Justified and Unjustified: AIGA competitions 2012
As you probably know, a vigorous discussion is taking place about AIGA, its role and the criteria for its current competition, initiated by a passionate article by Paula Scher and followed by a second, with a recommendation on future competitions. The conversation highlights how strongly many designers feel about AIGA and its values.
These discussions reveal several insights for the leadership of AIGA, most importantly that we must do a better job of communicating the values that AIGA firmly embodies, the changes being made to serve members better and the context for these changes. Many of the comments show that we have failed to communicate a course of action well enough, and some of our long-time advocates have felt their voices were not heard in advance of decisions.
Three primary issues were raised in the discussion:
The criteria for this year’s competition
AIGA’s “Justified” competition seeks to develop narratives about how designers approach the challenges outlined by clients and how one articulates the value great design contributes. Members have increasingly expressed interest in this type of resource for more than a decade, asking for tools that can be used to prove the worth of professional design to clients and the public.
Some feel strongly that this approach ignores the attributes of great design that drive so many designers, including, in Scher’s words, “beauty, creativity, surprise, innovation and inspiration.” That was not the intention. While the entry form calls for a more specific narrative around projects that are entered, AIGA fully expects that the jury will consider beauty and creativity essential components to a successful design.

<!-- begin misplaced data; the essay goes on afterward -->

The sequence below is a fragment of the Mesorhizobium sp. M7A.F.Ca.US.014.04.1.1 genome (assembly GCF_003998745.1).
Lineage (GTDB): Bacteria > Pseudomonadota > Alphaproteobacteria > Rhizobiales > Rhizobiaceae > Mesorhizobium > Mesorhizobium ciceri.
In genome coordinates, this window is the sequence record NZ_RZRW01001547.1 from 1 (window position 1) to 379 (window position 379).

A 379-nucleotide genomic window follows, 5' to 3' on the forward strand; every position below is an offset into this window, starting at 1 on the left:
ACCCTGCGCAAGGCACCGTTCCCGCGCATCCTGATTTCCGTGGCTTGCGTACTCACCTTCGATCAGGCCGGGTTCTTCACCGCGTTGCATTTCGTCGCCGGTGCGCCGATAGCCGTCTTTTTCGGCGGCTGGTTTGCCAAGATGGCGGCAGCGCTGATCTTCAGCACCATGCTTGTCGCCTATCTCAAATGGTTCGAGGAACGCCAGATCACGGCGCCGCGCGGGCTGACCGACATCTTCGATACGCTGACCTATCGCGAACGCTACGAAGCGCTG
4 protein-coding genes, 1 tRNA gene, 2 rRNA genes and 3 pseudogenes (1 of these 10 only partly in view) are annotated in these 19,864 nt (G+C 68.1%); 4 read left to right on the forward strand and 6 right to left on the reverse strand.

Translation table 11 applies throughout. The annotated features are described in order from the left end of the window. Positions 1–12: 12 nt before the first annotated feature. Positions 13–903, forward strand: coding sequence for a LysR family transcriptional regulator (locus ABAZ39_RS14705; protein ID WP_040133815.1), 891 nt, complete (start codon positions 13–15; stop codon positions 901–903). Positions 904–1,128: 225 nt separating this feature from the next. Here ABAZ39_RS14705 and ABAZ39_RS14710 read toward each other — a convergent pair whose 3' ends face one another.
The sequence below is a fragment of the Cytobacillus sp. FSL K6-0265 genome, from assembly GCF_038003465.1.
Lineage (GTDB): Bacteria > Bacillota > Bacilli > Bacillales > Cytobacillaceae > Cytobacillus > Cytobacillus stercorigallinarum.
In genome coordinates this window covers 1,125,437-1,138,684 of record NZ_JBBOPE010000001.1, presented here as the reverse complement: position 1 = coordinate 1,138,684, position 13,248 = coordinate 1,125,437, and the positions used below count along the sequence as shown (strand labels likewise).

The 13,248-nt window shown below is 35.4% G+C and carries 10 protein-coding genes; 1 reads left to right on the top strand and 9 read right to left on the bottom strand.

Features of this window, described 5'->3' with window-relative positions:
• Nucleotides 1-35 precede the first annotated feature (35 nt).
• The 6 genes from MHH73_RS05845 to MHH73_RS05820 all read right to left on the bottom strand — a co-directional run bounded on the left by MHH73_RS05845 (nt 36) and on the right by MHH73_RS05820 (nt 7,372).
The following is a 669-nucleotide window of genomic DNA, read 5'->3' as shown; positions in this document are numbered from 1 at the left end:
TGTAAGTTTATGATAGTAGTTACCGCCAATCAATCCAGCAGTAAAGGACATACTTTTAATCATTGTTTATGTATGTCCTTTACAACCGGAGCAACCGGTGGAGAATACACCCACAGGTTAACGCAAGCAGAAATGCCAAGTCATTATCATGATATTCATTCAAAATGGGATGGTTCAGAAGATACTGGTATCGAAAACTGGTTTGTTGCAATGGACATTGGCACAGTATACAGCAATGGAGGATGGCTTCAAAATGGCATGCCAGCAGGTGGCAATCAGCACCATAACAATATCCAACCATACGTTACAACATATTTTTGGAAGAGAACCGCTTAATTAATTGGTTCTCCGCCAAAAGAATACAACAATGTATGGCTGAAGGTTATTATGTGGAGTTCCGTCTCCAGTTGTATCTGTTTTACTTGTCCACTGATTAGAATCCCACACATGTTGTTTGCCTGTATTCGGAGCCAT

One perspective that would help the discourse is to understand that any change is neither total nor irreversible. This year’s competition is considering how we can add to the narrative of design, and its purpose and impact. Two other traditional competitions are not being conducted this year—not because their underlying premise is extinct, but because they would benefit from rethinking their form. How do you continue to set a standard for design, based on respected opinions, while assuring that the pool of design considered in the competition is even larger and the results occur more quickly and frequently?
Whether AIGA is shifting its core values
Several people indicated that by focusing on just one competition where entries are judged on effectiveness, AIGA seemed to be shifting away from what makes great design special. That is not the case. While it is true that AIGA has moved toward supporting more than just the inspirational attributes of design, we are also experimenting with new ways to surface design inspiration—through a redesigned AIGA.org that encourages participation and portfolios posted by members and chapters, a daily curated blog called “Design Envy,” and plans, not yet implemented, to create parallel channels of juried selections and member-generated recommendations of inspirational material.